When reading back over the news reports of Hurricane Katrina from almost 6 years ago it seems a lot like a Hollywood epic. Something that was all but expected falls apart. One small failure brings on a larger one and that, in turn, brings on a bigger one yet. In this sense it is very similar to the Titanic and we all know how that ended up. In a little touch of irony, the loss of life in both was nearly the same. In its aftermath the question occurs as to whether or not this had to happen and did it have to be this bad? If not, who is to blame? For this, let us look at New Orleans.
Did this storm have to happen? Of course it did. It is a city on the coast and given enough time every bit of the US east coast will get hit to some degree. The big problem is that New Orleans has is that much of the city sits below sea-level That means that the city is dependent on the levees holding. They did not In fairness this is because the hurricane made landfall due east meaning there was a deluge of run-off.
The next question might be about the casualties. In hindsight the order might not have been given early enough. This would be partly because of the storm’s expected land fall was. The National Hurricane Center originally thought it would make landfall on the Florida panhandle. That would still flood Mobile but that is a much smaller town and above sea-level. The change in direction was a shock.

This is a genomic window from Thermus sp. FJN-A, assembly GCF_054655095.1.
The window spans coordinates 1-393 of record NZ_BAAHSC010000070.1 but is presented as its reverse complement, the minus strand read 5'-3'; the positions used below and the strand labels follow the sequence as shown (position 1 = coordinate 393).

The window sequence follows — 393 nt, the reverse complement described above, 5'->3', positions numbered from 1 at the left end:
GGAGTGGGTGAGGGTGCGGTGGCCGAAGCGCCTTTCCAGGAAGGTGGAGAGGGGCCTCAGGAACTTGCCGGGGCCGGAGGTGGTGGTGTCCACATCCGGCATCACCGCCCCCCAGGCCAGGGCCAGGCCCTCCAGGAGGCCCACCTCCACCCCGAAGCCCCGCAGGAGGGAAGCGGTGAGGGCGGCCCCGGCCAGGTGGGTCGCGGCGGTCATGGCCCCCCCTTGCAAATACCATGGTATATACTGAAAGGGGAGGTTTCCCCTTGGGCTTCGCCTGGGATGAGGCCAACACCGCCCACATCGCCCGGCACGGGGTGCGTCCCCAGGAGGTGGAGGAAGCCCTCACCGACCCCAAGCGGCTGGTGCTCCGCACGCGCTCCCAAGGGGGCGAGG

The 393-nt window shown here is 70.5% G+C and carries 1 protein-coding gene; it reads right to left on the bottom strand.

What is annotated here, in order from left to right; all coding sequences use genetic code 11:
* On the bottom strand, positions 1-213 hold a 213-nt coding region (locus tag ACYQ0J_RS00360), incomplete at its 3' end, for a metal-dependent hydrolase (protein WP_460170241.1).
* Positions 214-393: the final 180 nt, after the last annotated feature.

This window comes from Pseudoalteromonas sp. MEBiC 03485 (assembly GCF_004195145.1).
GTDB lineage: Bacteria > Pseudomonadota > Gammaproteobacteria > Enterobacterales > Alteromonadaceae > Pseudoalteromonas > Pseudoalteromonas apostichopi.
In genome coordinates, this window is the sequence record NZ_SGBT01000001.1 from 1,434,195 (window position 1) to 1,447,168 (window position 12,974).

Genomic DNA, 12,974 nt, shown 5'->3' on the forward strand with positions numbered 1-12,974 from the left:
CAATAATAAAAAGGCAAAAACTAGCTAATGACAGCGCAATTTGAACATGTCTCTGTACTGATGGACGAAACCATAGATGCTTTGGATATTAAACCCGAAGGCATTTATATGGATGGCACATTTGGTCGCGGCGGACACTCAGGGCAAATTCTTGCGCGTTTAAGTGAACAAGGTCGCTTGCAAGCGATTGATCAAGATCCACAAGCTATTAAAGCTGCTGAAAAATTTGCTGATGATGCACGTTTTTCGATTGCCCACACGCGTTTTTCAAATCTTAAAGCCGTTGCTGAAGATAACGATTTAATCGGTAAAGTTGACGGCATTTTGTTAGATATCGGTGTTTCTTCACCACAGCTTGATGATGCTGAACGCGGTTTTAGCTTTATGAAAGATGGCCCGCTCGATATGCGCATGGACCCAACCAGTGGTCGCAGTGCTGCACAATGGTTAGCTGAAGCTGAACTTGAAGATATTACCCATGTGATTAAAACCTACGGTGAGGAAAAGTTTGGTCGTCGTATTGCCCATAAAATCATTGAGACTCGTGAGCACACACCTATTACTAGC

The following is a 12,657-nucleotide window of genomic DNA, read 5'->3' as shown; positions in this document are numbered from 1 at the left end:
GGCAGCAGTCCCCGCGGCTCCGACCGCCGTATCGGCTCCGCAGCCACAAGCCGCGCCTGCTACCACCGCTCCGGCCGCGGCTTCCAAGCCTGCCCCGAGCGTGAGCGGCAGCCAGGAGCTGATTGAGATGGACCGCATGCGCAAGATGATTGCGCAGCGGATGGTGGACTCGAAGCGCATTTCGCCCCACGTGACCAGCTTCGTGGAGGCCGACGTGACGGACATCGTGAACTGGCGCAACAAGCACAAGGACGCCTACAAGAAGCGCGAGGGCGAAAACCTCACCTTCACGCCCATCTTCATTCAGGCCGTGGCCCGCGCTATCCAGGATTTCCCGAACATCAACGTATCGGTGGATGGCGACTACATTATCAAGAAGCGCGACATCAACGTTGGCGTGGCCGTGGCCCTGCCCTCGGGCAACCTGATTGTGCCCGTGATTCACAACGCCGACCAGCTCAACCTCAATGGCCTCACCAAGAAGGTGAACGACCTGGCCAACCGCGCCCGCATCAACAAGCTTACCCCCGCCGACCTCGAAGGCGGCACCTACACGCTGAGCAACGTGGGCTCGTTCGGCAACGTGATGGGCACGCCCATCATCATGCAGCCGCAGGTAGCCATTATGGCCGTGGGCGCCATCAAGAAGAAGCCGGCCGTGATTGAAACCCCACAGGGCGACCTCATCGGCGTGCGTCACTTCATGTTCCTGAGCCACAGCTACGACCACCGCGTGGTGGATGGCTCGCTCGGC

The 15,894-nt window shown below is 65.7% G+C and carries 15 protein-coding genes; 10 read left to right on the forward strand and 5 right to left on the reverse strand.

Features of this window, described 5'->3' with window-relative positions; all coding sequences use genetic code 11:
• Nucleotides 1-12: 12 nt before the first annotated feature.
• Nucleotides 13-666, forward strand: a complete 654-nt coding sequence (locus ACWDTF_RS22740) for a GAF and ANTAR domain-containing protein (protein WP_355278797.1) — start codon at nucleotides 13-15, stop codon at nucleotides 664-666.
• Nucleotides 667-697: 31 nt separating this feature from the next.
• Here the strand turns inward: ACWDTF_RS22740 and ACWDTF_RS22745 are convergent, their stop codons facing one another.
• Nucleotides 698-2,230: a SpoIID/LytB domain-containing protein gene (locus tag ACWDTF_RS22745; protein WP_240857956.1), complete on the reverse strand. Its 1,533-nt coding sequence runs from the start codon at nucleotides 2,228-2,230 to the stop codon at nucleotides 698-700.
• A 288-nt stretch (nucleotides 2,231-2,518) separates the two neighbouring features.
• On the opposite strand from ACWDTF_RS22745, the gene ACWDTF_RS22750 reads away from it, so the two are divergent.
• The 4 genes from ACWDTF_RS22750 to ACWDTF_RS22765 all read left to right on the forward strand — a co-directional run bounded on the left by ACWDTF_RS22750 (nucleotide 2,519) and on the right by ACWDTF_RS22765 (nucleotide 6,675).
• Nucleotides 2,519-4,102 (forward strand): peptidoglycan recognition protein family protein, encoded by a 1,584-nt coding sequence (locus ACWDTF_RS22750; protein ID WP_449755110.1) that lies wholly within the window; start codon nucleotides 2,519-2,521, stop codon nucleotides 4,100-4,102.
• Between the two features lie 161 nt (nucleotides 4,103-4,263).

By the time a more accurate landfall was found New Orleans had to struggle to be ready. The first causalities were nursing home patients being evacuated. Ironically, moving to get out of the way of the water they died of dehydration. Most of the other causalities came from people who underestimated the storm and thought they would just “ride it out.”
In the end there is nowhere to place a clear blame. Unexpected events over-powered the system set up to manage them. In the end the story of Hurricane Katrina is a cautionary tale. No matter how much you plan and how carefully you execute there are always going to be wild cards.